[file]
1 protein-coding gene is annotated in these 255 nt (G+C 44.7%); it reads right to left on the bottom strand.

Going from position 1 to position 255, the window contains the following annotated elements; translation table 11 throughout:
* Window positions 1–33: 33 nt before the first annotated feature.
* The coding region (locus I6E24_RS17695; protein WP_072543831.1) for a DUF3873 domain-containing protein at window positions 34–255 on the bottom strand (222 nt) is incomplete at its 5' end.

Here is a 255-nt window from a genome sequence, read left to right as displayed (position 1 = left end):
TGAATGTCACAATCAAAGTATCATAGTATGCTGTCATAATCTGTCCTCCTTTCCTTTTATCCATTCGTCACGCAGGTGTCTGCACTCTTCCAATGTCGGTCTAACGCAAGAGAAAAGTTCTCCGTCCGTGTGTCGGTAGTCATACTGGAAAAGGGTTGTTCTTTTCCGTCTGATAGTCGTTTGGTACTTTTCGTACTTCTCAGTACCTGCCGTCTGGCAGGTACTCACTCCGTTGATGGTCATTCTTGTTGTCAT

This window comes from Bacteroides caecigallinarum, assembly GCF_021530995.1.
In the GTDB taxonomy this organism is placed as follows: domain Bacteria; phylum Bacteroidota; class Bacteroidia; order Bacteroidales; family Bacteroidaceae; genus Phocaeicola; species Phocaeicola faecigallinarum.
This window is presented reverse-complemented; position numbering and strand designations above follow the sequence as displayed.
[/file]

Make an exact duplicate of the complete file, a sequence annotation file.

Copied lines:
1 protein-coding gene is annotated in these 255 nt (G+C 44.7%); it reads right to left on the bottom strand.

Going from position 1 to position 255, the window contains the following annotated elements; translation table 11 throughout:
* Window positions 1–33: 33 nt before the first annotated feature.
* The coding region (locus I6E24_RS17695; protein WP_072543831.1) for a DUF3873 domain-containing protein at window positions 34–255 on the bottom strand (222 nt) is incomplete at its 5' end.

Here is a 255-nt window from a genome sequence, read left to right as displayed (position 1 = left end):
TGAATGTCACAATCAAAGTATCATAGTATGCTGTCATAATCTGTCCTCCTTTCCTTTTATCCATTCGTCACGCAGGTGTCTGCACTCTTCCAATGTCGGTCTAACGCAAGAGAAAAGTTCTCCGTCCGTGTGTCGGTAGTCATACTGGAAAAGGGTTGTTCTTTTCCGTCTGATAGTCGTTTGGTACTTTTCGTACTTCTCAGTACCTGCCGTCTGGCAGGTACTCACTCCGTTGATGGTCATTCTTGTTGTCAT

This window comes from Bacteroides caecigallinarum, assembly GCF_021530995.1.
In the GTDB taxonomy this organism is placed as follows: domain Bacteria; phylum Bacteroidota; class Bacteroidia; order Bacteroidales; family Bacteroidaceae; genus Phocaeicola; species Phocaeicola faecigallinarum.
This window is presented reverse-complemented; position numbering and strand designations above follow the sequence as displayed.